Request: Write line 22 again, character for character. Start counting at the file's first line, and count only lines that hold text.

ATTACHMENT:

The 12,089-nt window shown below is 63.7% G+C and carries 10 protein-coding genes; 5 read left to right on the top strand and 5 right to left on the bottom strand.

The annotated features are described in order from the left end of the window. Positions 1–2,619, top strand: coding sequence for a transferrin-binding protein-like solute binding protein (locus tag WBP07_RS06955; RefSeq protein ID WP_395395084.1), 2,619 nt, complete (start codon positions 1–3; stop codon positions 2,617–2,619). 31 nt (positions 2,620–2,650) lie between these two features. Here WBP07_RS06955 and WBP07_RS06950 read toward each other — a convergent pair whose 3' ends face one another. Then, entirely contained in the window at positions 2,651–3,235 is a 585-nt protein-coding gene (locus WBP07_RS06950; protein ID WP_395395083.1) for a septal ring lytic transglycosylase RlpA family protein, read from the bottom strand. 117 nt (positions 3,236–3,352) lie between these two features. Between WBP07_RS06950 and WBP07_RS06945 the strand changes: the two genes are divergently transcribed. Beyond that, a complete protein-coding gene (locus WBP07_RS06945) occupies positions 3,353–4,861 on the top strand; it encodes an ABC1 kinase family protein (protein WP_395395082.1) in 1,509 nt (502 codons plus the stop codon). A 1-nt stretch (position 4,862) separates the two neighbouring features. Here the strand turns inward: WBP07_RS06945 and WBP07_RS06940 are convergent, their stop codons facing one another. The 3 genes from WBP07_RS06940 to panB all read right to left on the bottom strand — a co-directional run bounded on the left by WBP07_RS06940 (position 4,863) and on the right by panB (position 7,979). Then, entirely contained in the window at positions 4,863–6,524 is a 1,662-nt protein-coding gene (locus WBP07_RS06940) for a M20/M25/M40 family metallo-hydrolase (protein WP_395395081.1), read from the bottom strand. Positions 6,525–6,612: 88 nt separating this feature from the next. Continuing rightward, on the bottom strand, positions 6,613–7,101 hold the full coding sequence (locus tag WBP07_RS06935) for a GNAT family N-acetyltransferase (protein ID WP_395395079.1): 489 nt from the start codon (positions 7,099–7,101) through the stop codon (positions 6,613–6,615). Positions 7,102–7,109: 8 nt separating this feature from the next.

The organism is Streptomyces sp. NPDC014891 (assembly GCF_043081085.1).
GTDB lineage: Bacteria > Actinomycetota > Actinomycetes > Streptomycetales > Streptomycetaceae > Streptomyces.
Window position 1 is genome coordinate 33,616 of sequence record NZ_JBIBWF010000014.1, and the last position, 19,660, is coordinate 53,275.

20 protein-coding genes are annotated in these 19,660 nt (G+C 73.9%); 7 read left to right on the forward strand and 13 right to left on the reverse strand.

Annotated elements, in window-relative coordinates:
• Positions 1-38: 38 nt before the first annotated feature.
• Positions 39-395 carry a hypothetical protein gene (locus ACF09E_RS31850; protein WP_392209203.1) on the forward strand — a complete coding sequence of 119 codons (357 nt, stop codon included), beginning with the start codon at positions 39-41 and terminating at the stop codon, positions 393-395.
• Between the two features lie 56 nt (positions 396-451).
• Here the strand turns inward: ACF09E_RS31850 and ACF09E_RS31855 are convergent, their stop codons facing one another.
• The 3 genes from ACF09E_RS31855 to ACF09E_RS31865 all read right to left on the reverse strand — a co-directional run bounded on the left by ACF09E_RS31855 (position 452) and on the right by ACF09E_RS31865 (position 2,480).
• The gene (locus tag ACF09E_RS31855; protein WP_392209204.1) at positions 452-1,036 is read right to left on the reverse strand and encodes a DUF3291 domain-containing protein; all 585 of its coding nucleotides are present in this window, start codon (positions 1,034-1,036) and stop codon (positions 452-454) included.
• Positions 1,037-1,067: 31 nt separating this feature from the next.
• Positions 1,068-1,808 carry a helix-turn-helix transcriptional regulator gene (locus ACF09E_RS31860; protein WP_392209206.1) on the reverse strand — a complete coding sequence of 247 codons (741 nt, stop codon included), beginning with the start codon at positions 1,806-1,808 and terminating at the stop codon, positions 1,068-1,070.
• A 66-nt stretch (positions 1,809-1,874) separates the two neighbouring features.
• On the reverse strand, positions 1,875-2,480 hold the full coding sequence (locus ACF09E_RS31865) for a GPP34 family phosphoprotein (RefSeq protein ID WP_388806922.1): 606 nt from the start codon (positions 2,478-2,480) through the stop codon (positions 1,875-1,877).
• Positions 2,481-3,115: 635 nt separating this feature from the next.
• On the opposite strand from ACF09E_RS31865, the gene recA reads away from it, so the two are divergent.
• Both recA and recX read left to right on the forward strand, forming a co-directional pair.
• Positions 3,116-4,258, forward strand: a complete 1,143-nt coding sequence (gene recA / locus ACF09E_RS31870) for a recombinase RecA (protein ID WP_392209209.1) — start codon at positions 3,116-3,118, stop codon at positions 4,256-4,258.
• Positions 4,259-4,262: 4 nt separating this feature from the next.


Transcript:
• Positions 4,259-4,262: 4 nt separating this feature from the next.